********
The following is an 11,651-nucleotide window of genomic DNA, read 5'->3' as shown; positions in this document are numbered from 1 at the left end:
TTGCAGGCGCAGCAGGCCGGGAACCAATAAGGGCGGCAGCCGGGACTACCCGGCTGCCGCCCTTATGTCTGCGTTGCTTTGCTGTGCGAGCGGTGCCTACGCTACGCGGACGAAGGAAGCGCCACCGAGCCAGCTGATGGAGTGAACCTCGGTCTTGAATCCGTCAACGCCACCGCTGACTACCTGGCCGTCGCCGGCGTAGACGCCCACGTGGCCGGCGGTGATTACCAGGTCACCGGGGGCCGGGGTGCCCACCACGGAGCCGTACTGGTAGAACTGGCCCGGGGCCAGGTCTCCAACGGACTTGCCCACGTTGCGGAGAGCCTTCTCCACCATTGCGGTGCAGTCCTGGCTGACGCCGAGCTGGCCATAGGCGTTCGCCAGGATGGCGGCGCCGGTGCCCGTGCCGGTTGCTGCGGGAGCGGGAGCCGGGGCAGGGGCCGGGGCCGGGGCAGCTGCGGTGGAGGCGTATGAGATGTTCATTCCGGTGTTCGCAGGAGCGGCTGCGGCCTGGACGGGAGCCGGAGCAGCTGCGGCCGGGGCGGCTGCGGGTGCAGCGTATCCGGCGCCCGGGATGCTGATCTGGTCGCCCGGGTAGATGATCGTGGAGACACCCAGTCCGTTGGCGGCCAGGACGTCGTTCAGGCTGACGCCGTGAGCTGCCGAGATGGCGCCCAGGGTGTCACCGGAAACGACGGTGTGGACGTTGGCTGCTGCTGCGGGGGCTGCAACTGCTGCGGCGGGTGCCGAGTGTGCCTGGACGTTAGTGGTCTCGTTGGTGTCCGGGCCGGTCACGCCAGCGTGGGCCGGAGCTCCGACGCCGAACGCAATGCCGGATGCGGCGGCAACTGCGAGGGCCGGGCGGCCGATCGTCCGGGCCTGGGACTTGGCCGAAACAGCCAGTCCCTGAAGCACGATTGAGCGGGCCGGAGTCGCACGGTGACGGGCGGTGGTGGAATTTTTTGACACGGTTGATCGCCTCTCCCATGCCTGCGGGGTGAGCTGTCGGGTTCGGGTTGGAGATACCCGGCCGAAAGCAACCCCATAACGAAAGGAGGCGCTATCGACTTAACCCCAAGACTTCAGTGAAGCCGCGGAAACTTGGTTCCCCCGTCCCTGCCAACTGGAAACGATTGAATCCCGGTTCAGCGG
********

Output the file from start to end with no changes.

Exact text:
The following is an 11,651-nucleotide window of genomic DNA, read 5'->3' as shown; positions in this document are numbered from 1 at the left end:
TTGCAGGCGCAGCAGGCCGGGAACCAATAAGGGCGGCAGCCGGGACTACCCGGCTGCCGCCCTTATGTCTGCGTTGCTTTGCTGTGCGAGCGGTGCCTACGCTACGCGGACGAAGGAAGCGCCACCGAGCCAGCTGATGGAGTGAACCTCGGTCTTGAATCCGTCAACGCCACCGCTGACTACCTGGCCGTCGCCGGCGTAGACGCCCACGTGGCCGGCGGTGATTACCAGGTCACCGGGGGCCGGGGTGCCCACCACGGAGCCGTACTGGTAGAACTGGCCCGGGGCCAGGTCTCCAACGGACTTGCCCACGTTGCGGAGAGCCTTCTCCACCATTGCGGTGCAGTCCTGGCTGACGCCGAGCTGGCCATAGGCGTTCGCCAGGATGGCGGCGCCGGTGCCCGTGCCGGTTGCTGCGGGAGCGGGAGCCGGGGCAGGGGCCGGGGCCGGGGCAGCTGCGGTGGAGGCGTATGAGATGTTCATTCCGGTGTTCGCAGGAGCGGCTGCGGCCTGGACGGGAGCCGGAGCAGCTGCGGCCGGGGCGGCTGCGGGTGCAGCGTATCCGGCGCCCGGGATGCTGATCTGGTCGCCCGGGTAGATGATCGTGGAGACACCCAGTCCGTTGGCGGCCAGGACGTCGTTCAGGCTGACGCCGTGAGCTGCCGAGATGGCGCCCAGGGTGTCACCGGAAACGACGGTGTGGACGTTGGCTGCTGCTGCGGGGGCTGCAACTGCTGCGGCGGGTGCCGAGTGTGCCTGGACGTTAGTGGTCTCGTTGGTGTCCGGGCCGGTCACGCCAGCGTGGGCCGGAGCTCCGACGCCGAACGCAATGCCGGATGCGGCGGCAACTGCGAGGGCCGGGCGGCCGATCGTCCGGGCCTGGGACTTGGCCGAAACAGCCAGTCCCTGAAGCACGATTGAGCGGGCCGGAGTCGCACGGTGACGGGCGGTGGTGGAATTTTTTGACACGGTTGATCGCCTCTCCCATGCCTGCGGGGTGAGCTGTCGGGTTCGGGTTGGAGATACCCGGCCGAAAGCAACCCCATAACGAAAGGAGGCGCTATCGACTTAACCCCAAGACTTCAGTGAAGCCGCGGAAACTTGGTTCCCCCGTCCCTGCCAACTGGAAACGATTGAATCCCGGTTCAGCGG